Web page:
One feature of file-level restores with a lot of subdirectories that is extremely inefficient: You can't stop a running job. Or rather, you can technically, but not in a practical way. In my test, I had a folder with 55 subdirectories with 20 GB worth of files. When starting the restore by dragging all 55 subdirectories to their destination, I wanted to close the window and continue with other tasks. This isn't possible. When performing a restore, the restore window remains the only active window. If you want to close it, you first have to stop the job. Seems simple, but vRanger created 55 little jobs that had to be stopped one by one. This aspect of file-level restores in vRanger should be addressed, as it can be extremely inefficient for an admin.
Vizioncore vRanger also has a reporting section. In this section, you can create your own report to see backup and restore results. Creating your own report sounds cool, but it isn't. The wizard helps you through the report creation actually only helps you select the columns to be displayed and the time frame (in the past week, the past 30 days, etc). When your report is finished, it will provide a list, but no details on why things went wrong. The report provides an overview of things the good and the bad in a given period of time, but the customization doesn't really add anything. What I really liked was a report of the job log. In the "My Jobs" pane you can click on a job and see details and logs. These are really useful but there is no easy way to print them, other than to copy and paste into your favorite editor.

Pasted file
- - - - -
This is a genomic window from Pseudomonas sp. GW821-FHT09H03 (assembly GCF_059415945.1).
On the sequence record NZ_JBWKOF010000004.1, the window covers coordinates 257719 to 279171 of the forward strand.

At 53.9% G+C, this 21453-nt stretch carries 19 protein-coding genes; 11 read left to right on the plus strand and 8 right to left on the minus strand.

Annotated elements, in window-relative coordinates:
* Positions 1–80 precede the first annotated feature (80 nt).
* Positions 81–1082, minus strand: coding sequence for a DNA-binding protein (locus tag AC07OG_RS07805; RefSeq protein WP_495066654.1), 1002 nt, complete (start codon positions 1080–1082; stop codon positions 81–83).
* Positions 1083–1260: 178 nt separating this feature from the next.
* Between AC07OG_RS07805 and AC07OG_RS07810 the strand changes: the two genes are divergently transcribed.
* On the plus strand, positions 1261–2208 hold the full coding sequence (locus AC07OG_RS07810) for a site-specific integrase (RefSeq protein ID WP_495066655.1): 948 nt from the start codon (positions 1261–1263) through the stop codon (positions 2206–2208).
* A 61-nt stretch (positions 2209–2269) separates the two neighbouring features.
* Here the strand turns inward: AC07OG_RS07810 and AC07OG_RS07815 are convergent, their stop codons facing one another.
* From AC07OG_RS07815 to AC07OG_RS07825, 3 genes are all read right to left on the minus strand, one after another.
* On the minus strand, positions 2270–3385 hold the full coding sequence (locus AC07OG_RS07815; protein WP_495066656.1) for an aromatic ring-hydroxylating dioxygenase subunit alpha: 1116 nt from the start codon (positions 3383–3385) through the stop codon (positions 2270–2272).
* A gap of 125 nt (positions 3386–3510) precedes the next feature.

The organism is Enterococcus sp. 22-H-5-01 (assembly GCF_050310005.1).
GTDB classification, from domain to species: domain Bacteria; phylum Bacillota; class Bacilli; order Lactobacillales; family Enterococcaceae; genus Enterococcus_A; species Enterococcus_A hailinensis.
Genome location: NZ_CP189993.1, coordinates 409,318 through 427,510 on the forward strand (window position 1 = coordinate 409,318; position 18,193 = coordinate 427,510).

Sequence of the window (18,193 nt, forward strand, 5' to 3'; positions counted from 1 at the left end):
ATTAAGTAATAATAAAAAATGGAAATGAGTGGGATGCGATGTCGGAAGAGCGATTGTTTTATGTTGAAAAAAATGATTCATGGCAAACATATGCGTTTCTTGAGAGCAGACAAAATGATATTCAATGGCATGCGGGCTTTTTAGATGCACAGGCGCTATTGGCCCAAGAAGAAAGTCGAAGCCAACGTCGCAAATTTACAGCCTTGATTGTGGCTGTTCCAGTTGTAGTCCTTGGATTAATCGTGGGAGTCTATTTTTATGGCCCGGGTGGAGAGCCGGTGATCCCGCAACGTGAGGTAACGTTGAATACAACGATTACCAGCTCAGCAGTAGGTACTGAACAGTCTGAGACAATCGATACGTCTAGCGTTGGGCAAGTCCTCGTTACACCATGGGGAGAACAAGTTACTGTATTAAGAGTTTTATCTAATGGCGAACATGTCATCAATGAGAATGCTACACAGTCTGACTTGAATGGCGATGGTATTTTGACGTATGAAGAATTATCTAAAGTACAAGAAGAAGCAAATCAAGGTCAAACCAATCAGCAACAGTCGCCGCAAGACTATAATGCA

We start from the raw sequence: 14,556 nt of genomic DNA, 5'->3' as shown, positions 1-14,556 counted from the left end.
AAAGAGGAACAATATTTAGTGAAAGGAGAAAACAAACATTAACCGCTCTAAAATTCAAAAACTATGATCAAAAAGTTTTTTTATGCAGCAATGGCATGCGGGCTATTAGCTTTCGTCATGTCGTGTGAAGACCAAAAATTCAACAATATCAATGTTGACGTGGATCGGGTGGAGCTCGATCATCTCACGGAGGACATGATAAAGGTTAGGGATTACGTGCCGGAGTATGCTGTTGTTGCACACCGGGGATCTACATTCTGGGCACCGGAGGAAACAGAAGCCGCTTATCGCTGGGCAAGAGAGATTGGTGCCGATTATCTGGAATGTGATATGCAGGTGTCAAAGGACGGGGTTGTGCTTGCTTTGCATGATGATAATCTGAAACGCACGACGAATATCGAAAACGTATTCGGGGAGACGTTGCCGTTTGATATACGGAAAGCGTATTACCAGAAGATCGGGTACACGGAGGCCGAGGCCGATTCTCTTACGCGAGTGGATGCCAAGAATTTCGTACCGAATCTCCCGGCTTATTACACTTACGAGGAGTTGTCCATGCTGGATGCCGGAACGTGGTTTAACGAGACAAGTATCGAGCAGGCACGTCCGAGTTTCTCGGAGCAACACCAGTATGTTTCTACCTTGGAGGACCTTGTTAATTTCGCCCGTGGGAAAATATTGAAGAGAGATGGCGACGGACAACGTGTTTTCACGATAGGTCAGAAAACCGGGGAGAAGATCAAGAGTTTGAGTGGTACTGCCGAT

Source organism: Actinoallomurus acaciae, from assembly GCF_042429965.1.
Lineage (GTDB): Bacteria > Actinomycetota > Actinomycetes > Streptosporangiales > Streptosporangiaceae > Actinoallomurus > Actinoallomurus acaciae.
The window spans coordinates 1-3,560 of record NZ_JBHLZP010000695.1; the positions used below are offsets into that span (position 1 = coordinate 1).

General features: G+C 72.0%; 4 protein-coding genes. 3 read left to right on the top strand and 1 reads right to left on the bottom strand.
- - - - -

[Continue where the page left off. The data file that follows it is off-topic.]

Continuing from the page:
A great addition I found in the manual and wasn't aware of while testing vRanger: PowerShell scripting support. In the manual you'll find a list of supported commands that allows you to create a backup job, a repository, restore job, see the daily schedule and many more. I really like how PowerShell can be used to do these various tasks. But then again, you might expect it from a company that is working hard on its Virtualization EcoShell freeware desktop application that assists admins with PowerShell scripting.
Gabrie van Zanten (VCP) has been in the IT industry for 12 years. Currently he is a virtualization architect for a worldwide consultancy company and has designed and maintained virtual infrastructures for a number of customers. He has written articles for magazines and frequently publishes in-depth articles at his weblog, GabesVirtualWorld.
This was first published in October 2009